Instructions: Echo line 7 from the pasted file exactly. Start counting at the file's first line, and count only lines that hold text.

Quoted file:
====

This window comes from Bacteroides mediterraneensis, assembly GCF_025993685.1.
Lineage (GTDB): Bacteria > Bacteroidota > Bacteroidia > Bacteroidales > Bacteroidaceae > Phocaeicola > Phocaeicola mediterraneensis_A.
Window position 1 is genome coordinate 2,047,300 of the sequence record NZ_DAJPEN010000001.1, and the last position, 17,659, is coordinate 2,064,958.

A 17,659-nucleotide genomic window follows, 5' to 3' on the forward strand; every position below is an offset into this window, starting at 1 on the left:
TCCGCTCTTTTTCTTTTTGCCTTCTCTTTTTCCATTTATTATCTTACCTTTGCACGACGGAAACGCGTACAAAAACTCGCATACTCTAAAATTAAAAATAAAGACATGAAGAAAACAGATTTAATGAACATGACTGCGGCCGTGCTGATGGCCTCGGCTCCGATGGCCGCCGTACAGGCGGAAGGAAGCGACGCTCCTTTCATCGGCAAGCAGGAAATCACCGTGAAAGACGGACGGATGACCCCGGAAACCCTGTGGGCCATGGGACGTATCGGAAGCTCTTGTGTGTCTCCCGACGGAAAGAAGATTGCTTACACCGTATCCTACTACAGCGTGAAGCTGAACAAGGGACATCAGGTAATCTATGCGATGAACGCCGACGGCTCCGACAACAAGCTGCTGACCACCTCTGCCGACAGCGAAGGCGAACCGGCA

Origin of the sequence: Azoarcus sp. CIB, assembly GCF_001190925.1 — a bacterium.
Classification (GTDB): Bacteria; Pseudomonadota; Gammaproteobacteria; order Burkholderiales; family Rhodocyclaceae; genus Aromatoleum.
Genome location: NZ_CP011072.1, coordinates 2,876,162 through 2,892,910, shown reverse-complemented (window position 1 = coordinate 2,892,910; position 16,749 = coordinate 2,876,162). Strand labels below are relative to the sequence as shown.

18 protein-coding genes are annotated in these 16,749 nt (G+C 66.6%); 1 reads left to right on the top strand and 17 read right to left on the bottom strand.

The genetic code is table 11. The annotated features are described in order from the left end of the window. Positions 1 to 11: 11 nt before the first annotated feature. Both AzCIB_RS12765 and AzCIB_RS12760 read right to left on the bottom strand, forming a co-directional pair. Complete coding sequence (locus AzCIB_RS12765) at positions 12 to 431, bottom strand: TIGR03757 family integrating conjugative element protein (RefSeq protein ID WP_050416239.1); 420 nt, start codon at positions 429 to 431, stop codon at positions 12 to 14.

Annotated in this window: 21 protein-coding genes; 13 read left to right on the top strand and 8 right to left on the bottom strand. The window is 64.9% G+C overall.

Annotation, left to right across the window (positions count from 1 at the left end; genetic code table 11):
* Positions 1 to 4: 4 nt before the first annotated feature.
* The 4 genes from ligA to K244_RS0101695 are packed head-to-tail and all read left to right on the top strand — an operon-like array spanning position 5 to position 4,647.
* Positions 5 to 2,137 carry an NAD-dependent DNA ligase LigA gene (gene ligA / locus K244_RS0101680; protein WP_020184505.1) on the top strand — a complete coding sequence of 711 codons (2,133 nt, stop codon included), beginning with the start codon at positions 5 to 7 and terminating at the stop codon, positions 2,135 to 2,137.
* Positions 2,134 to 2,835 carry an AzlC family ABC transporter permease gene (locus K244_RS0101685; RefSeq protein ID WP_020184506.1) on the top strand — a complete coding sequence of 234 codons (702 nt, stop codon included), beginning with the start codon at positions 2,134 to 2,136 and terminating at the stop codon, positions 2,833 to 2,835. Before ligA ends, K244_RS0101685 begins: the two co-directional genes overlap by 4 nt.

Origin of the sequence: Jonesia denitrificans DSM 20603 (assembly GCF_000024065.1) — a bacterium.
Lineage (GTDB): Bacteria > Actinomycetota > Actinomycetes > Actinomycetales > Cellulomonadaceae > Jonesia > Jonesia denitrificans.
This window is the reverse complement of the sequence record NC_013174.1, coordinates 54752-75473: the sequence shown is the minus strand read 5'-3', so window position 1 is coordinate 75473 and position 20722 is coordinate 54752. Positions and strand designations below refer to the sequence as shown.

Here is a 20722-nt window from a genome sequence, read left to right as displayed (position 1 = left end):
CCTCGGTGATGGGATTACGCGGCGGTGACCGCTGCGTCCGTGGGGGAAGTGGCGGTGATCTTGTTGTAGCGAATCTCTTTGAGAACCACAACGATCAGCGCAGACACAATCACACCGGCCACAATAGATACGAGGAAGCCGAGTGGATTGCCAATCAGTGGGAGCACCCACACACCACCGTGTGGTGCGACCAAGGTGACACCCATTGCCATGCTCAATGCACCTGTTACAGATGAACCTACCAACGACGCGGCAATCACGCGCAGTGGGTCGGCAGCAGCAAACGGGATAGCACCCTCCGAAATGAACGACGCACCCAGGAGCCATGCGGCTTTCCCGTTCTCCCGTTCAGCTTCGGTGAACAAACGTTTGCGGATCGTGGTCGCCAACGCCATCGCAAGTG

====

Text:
Classification (GTDB): Bacteria; Pseudomonadota; Gammaproteobacteria; order Burkholderiales; family Rhodocyclaceae; genus Aromatoleum.